Artist Ingrid Pollard, part of 100 Pioneering Women of Sussex

colour photo of Ingrid Pollard standing in a garden in front of a tree and green bush. She is holding her hands to her chin and looking seriously at the camera. She has a royal blue shirt on.
Ingrid Pollard

Artists such as Ingrid Pollard are continuing to open up new ways of exploring representation, race and identity. Guest blogger, Amy Zamarripa considers Ingrid to be a trailblazer in her work and she discusses why in our 100 Pioneering Women of Sussex blog series.

Ingrid Pollard (b.1953) is a photographer, media artist and researcher. She is a graduate of the London College of Printing and Derby University.

Ingrid has developed a social practice concerned with representation, history and landscape with reference to race, difference and the materiality of lens based media.

Her work is included in numerous collections including the UK Arts Council and the Victoria & Albert Museum. She lives and works in London UK.

In 1989 she produced a new series of 14 art works of hand tinted silver prints, text and 3D objects based on her experience of Hastings called “Seaside Series”. Sized 20×24, the pieces harkened to the moveable identity of the English coast and the sense of borders and other.

As part of our 2019 anthology Hidden Sussex, we approached Ingrid to use a selection of these beautiful works and text in the first edition of our book. We felt a synergy in her visual art work examination of this seaside town and the opening up of possibilities for new writers to create Sussex as their own entity.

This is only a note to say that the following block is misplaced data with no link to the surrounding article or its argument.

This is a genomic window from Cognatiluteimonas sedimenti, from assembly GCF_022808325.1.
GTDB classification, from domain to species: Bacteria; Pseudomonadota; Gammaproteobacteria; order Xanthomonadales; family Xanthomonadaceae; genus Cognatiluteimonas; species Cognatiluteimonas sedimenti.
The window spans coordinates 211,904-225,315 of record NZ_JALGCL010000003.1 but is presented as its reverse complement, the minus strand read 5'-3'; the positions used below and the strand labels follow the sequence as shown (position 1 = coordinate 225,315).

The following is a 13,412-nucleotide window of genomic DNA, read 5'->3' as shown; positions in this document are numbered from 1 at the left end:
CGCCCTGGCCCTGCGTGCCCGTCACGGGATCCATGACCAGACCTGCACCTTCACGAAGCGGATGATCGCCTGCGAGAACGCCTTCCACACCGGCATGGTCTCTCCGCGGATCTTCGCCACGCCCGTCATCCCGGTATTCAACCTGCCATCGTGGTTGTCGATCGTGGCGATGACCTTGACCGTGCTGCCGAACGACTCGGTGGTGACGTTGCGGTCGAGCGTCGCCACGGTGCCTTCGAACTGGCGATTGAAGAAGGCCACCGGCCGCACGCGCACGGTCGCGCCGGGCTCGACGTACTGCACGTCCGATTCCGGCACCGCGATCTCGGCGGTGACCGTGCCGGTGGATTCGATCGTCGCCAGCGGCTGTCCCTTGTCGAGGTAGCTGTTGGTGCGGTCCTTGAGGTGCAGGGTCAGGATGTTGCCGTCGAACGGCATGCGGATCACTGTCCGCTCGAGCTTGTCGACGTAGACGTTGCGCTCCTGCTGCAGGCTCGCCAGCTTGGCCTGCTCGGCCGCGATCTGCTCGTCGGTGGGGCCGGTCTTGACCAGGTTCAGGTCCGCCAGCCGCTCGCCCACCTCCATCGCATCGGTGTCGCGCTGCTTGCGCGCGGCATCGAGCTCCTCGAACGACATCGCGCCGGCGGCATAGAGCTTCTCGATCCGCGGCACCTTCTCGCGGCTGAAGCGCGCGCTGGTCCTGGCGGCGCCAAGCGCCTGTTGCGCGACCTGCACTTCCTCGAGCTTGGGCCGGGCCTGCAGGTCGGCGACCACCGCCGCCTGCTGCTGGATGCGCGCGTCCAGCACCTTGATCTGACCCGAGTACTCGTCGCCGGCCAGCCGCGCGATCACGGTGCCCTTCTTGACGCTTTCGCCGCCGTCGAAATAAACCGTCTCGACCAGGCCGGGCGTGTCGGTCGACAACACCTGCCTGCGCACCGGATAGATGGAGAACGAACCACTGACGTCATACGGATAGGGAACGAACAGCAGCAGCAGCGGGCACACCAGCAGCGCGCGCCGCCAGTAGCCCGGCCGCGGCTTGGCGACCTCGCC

Ingrid writes: ‘Tourism within the southern coastal town of Hastings defines this work. The year 1066 is seen as the last stand of the ‘true Anglo Saxons’ before invasion by the conquering Normans of Northern France transformed the identity of the English.The seaside town of Hastings forms the location for this work. It examines the visual and text based language of tourism. A postcard-type series of self portraits taken within Hastings are accompanied by text from tourist literature. They explore ideas of invasion and repulsion of the ‘migrants/invader’ to this landscape of historical and cultural contestation. 3D tourist memorabilia placed within the frame act as the trophies and spoils of the of the returning traveler.’

In 2019, Ingrid was named one of the recipients for the Paul Hamlyn Foundation Awards for Artists, one of the most significant philanthropic awards for visual artists and composers in the UK. An exhibition of her work will appear in 2020 Glasgow International (24 April – 10 May).


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